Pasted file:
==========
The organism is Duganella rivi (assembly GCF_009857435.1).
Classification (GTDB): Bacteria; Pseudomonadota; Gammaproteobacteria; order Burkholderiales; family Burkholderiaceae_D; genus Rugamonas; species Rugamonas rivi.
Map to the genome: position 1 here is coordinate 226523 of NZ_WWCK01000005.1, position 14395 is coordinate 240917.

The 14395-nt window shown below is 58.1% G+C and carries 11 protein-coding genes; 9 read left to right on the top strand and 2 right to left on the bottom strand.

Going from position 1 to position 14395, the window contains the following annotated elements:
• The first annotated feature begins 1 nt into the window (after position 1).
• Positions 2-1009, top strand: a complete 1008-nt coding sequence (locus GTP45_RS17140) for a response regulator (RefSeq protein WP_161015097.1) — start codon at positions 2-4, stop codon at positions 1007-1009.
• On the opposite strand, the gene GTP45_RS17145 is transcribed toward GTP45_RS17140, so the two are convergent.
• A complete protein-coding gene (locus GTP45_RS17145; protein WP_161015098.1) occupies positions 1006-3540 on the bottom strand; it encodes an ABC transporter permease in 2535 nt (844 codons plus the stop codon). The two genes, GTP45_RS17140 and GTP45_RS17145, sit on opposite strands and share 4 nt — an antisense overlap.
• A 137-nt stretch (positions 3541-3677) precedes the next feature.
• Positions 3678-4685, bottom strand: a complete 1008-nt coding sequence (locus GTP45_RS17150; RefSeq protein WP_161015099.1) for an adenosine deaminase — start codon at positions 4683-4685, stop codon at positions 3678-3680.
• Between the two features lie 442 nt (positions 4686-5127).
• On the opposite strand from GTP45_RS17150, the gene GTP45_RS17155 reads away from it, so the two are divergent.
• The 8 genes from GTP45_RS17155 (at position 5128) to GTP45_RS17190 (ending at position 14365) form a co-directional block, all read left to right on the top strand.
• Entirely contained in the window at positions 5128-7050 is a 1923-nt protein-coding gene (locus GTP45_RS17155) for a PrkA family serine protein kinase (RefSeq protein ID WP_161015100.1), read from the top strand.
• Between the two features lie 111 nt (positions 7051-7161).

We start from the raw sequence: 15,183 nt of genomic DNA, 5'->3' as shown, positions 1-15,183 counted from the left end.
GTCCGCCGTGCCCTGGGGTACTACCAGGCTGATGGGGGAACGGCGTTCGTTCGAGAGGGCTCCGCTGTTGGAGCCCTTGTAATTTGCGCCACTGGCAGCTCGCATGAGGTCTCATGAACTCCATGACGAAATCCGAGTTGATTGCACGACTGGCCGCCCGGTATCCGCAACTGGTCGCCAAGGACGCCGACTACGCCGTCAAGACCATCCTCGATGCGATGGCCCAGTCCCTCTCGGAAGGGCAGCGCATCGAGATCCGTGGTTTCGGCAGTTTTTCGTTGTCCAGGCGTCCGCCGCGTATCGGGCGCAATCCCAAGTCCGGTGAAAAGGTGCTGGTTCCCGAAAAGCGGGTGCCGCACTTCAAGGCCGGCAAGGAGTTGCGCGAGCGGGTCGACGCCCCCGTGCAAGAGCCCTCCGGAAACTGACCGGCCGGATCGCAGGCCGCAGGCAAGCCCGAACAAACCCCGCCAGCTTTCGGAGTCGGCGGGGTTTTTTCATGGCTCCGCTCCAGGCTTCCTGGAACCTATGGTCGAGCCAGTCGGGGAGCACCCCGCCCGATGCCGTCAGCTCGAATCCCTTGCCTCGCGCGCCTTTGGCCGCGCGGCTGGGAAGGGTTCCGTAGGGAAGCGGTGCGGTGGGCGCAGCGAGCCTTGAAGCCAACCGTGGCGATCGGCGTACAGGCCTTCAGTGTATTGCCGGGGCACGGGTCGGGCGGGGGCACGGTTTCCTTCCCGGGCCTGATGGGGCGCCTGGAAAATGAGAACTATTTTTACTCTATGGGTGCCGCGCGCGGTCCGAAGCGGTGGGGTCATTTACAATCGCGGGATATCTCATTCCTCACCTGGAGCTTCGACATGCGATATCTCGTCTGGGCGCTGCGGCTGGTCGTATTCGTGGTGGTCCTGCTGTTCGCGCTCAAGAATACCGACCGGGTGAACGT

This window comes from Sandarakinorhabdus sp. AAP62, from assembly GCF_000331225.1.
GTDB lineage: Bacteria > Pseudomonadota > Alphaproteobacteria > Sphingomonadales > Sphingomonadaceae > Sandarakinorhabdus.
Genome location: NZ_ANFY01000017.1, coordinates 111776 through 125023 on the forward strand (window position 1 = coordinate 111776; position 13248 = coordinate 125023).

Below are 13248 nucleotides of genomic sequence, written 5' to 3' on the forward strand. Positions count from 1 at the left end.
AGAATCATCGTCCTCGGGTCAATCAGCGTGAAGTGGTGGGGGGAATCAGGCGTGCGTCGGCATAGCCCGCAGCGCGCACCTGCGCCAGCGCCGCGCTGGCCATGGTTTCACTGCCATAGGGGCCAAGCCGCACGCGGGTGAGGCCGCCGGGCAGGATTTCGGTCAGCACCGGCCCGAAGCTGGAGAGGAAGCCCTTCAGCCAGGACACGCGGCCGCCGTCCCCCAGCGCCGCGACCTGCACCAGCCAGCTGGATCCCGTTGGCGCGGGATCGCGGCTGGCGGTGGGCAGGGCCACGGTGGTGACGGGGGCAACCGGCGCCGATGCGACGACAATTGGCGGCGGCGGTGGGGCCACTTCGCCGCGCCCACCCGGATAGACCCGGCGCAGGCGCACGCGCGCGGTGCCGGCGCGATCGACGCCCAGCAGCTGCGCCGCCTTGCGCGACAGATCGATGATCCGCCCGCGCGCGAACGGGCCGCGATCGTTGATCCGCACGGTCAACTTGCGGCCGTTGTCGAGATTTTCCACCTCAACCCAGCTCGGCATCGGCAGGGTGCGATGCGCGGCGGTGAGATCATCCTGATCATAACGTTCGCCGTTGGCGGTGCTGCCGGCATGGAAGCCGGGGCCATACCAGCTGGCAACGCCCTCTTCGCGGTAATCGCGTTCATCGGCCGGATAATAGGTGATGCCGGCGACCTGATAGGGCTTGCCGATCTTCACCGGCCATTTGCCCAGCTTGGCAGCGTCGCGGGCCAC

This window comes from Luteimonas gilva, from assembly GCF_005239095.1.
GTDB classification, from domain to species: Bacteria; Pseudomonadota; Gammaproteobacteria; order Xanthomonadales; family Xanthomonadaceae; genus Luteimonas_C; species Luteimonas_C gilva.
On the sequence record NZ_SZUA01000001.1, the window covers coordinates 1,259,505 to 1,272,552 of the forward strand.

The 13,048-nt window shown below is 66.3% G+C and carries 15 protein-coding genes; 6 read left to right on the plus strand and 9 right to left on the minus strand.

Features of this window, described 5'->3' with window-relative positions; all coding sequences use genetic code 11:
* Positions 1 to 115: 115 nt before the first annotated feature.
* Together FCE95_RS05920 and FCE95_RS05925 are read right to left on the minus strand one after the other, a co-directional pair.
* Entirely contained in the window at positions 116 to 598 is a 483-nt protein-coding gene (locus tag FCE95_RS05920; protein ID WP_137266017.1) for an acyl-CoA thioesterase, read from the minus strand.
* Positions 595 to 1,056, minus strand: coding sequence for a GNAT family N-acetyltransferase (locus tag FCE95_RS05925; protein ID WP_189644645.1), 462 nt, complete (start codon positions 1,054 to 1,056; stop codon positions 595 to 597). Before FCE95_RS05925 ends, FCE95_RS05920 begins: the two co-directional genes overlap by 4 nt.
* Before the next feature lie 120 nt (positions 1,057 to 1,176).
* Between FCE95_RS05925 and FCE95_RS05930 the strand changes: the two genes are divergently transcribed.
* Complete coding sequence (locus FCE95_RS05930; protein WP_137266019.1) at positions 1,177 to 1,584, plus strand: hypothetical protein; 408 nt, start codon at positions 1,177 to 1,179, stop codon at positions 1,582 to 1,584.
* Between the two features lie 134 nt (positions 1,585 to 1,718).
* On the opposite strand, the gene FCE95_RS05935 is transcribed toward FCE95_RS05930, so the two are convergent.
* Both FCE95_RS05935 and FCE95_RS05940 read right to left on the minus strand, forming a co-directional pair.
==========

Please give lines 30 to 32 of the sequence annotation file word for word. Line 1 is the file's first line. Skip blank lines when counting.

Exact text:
* Together FCE95_RS05920 and FCE95_RS05925 are read right to left on the minus strand one after the other, a co-directional pair.
* Entirely contained in the window at positions 116 to 598 is a 483-nt protein-coding gene (locus tag FCE95_RS05920; protein ID WP_137266017.1) for an acyl-CoA thioesterase, read from the minus strand.
* Positions 595 to 1,056, minus strand: coding sequence for a GNAT family N-acetyltransferase (locus tag FCE95_RS05925; protein ID WP_189644645.1), 462 nt, complete (start codon positions 1,054 to 1,056; stop codon positions 595 to 597). Before FCE95_RS05925 ends, FCE95_RS05920 begins: the two co-directional genes overlap by 4 nt.